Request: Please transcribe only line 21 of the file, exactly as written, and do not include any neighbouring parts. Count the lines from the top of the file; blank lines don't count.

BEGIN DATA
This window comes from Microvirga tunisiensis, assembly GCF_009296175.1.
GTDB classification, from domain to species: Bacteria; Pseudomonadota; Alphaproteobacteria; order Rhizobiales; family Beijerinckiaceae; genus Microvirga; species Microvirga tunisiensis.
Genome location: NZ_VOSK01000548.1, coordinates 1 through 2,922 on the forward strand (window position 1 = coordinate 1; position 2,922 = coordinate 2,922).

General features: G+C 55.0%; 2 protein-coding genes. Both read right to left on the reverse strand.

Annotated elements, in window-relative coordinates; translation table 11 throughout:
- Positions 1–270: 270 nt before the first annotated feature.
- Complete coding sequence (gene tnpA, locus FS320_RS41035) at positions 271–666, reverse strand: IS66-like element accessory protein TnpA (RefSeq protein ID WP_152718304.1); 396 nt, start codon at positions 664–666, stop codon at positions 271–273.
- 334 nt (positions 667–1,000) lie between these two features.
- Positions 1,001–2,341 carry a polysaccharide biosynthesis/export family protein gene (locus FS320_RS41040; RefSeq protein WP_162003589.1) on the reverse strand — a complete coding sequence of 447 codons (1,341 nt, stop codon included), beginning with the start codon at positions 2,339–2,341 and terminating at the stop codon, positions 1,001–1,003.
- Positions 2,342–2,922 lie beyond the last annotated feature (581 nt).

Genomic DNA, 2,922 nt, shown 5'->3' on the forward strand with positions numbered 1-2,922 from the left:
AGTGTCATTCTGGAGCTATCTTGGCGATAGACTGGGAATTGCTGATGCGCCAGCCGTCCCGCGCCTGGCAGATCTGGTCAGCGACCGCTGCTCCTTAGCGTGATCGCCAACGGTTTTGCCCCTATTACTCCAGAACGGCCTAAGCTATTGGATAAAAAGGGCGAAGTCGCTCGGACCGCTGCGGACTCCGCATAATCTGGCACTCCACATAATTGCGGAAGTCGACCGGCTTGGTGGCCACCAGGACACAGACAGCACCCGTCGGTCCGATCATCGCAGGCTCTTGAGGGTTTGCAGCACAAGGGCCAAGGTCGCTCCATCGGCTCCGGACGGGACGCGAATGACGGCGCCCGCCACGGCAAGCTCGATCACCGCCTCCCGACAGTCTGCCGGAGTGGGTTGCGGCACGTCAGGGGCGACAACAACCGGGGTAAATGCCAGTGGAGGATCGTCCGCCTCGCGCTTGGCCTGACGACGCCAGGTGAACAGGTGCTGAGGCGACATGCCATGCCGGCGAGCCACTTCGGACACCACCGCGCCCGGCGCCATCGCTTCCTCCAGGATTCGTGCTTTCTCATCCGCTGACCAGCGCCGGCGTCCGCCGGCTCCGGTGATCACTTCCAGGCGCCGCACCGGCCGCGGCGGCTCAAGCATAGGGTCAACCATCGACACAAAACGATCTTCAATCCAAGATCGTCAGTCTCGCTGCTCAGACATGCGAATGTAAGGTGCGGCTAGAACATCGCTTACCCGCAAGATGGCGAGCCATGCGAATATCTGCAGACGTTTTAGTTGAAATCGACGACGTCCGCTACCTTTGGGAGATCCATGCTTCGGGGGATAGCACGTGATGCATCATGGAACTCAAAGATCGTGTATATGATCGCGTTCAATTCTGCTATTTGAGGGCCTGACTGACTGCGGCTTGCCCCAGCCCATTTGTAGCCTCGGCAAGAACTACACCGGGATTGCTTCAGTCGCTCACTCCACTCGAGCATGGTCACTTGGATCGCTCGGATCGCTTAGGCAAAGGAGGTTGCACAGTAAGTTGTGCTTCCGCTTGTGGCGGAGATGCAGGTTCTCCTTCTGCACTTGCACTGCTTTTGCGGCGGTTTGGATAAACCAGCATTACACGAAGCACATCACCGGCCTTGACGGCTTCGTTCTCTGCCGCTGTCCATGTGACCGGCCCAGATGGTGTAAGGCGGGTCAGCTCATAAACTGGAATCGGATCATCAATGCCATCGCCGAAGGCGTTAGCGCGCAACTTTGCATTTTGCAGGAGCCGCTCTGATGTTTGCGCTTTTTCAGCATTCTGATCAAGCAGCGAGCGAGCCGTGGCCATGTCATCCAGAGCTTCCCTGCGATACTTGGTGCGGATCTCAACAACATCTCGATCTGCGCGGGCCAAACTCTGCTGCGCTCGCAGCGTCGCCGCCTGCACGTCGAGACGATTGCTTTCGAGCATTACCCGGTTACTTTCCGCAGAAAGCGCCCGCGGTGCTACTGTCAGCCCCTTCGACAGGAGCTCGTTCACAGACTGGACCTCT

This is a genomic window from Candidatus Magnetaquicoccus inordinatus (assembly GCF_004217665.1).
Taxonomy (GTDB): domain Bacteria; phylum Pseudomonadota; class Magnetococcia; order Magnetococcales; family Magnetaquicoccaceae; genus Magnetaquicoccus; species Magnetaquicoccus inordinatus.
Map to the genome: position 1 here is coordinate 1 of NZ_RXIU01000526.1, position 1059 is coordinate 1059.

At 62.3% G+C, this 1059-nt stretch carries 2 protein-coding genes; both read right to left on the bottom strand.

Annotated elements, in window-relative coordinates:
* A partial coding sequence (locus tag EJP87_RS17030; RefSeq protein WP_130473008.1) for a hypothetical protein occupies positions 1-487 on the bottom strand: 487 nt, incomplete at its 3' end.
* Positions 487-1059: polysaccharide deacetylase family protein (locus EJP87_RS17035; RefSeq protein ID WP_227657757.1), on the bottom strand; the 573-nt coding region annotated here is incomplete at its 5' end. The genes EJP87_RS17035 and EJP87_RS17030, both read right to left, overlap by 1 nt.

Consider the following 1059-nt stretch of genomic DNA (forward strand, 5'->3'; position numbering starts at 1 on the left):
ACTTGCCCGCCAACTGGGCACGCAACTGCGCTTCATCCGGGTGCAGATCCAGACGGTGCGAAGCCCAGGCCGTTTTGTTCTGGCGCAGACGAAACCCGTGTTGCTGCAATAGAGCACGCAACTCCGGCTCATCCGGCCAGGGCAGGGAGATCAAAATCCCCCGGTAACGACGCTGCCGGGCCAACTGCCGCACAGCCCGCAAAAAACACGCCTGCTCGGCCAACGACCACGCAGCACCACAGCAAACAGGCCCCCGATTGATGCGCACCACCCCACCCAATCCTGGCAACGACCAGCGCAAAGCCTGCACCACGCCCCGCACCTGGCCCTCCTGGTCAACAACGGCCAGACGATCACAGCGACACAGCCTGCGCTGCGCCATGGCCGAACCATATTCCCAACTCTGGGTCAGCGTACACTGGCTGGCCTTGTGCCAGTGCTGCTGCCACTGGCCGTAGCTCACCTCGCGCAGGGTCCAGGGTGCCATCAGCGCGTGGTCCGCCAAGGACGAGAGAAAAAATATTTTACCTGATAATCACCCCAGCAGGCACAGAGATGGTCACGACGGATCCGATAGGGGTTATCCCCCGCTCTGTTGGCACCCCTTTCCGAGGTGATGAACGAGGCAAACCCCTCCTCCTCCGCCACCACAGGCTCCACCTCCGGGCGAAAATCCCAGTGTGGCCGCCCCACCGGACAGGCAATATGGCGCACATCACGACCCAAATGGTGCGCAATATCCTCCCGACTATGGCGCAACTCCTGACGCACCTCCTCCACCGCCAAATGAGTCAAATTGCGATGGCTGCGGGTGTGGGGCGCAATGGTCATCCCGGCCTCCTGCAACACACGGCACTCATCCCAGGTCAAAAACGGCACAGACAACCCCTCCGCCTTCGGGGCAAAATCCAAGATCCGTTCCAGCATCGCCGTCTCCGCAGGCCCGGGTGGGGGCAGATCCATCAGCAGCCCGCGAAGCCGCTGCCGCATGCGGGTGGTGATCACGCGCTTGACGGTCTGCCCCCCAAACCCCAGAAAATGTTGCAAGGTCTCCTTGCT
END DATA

ACTTGCCCGCCAACTGGGCACGCAACTGCGCTTCATCCGGGTGCAGATCCAGACGGTGCGAAGCCCAGGCCGTTTTGTTCTGGCGCAGACGAAACCCGTGTTGCTGCAATAGAGCACGCAACTCCGGCTCATCCGGCCAGGGCAGGGAGATCAAAATCCCCCGGTAACGACGCTGCCGGGCCAACTGCCGCACAGCCCGCAAAAAACACGCCTGCTCGGCCAACGACCACGCAGCACCACAGCAAACAGGCCCCCGATTGATGCGCACCACCCCACCCAATCCTGGCAACGACCAGCGCAAAGCCTGCACCACGCCCCGCACCTGGCCCTCCTGGTCAACAACGGCCAGACGATCACAGCGACACAGCCTGCGCTGCGCCATGGCCGAACCATATTCCCAACTCTGGGTCAGCGTACACTGGCTGGCCTTGTGCCAGTGCTGCTGCCACTGGCCGTAGCTCACCTCGCGCAGGGTCCAGGGTGCCATCAGCGCGTGGTCCGCCAAGGACGAGAGAAAAAATATTTTACCTGATAATCACCCCAGCAGGCACAGAGATGGTCACGACGGATCCGATAGGGGTTATCCCCCGCTCTGTTGGCACCCCTTTCCGAGGTGATGAACGAGGCAAACCCCTCCTCCTCCGCCACCACAGGCTCCACCTCCGGGCGAAAATCCCAGTGTGGCCGCCCCACCGGACAGGCAATATGGCGCACATCACGACCCAAATGGTGCGCAATATCCTCCCGACTATGGCGCAACTCCTGACGCACCTCCTCCACCGCCAAATGAGTCAAATTGCGATGGCTGCGGGTGTGGGGCGCAATGGTCATCCCGGCCTCCTGCAACACACGGCACTCATCCCAGGTCAAAAACGGCACAGACAACCCCTCCGCCTTCGGGGCAAAATCCAAGATCCGTTCCAGCATCGCCGTCTCCGCAGGCCCGGGTGGGGGCAGATCCATCAGCAGCCCGCGAAGCCGCTGCCGCATGCGGGTGGTGATCACGCGCTTGACGGTCTGCCCCCCAAACCCCAGAAAATGTTGCAAGGTCTCCTTGCT